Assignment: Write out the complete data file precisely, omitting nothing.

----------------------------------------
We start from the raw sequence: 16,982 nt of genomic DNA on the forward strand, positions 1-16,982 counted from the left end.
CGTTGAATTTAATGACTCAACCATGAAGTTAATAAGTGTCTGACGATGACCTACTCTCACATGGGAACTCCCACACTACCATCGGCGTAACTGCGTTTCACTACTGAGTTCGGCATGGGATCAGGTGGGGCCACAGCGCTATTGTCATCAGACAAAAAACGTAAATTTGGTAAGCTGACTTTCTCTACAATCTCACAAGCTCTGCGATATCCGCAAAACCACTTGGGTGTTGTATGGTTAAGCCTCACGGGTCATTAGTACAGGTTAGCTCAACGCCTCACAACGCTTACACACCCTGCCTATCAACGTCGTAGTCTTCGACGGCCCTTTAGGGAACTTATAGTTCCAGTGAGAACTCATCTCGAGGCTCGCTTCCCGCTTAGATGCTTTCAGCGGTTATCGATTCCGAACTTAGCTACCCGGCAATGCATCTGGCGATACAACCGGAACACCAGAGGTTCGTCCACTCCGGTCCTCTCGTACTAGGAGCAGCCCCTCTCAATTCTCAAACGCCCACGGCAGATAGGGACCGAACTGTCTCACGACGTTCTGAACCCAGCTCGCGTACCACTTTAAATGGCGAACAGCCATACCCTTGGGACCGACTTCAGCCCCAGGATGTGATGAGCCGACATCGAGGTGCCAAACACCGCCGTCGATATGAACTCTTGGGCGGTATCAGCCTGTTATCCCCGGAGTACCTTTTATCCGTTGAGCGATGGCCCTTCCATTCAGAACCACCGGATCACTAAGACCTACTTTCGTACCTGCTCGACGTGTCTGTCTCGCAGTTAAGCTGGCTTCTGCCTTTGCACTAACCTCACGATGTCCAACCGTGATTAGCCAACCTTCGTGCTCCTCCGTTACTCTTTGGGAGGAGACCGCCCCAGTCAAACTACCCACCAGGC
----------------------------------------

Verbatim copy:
We start from the raw sequence: 16,982 nt of genomic DNA on the forward strand, positions 1-16,982 counted from the left end.
CGTTGAATTTAATGACTCAACCATGAAGTTAATAAGTGTCTGACGATGACCTACTCTCACATGGGAACTCCCACACTACCATCGGCGTAACTGCGTTTCACTACTGAGTTCGGCATGGGATCAGGTGGGGCCACAGCGCTATTGTCATCAGACAAAAAACGTAAATTTGGTAAGCTGACTTTCTCTACAATCTCACAAGCTCTGCGATATCCGCAAAACCACTTGGGTGTTGTATGGTTAAGCCTCACGGGTCATTAGTACAGGTTAGCTCAACGCCTCACAACGCTTACACACCCTGCCTATCAACGTCGTAGTCTTCGACGGCCCTTTAGGGAACTTATAGTTCCAGTGAGAACTCATCTCGAGGCTCGCTTCCCGCTTAGATGCTTTCAGCGGTTATCGATTCCGAACTTAGCTACCCGGCAATGCATCTGGCGATACAACCGGAACACCAGAGGTTCGTCCACTCCGGTCCTCTCGTACTAGGAGCAGCCCCTCTCAATTCTCAAACGCCCACGGCAGATAGGGACCGAACTGTCTCACGACGTTCTGAACCCAGCTCGCGTACCACTTTAAATGGCGAACAGCCATACCCTTGGGACCGACTTCAGCCCCAGGATGTGATGAGCCGACATCGAGGTGCCAAACACCGCCGTCGATATGAACTCTTGGGCGGTATCAGCCTGTTATCCCCGGAGTACCTTTTATCCGTTGAGCGATGGCCCTTCCATTCAGAACCACCGGATCACTAAGACCTACTTTCGTACCTGCTCGACGTGTCTGTCTCGCAGTTAAGCTGGCTTCTGCCTTTGCACTAACCTCACGATGTCCAACCGTGATTAGCCAACCTTCGTGCTCCTCCGTTACTCTTTGGGAGGAGACCGCCCCAGTCAAACTACCCACCAGGC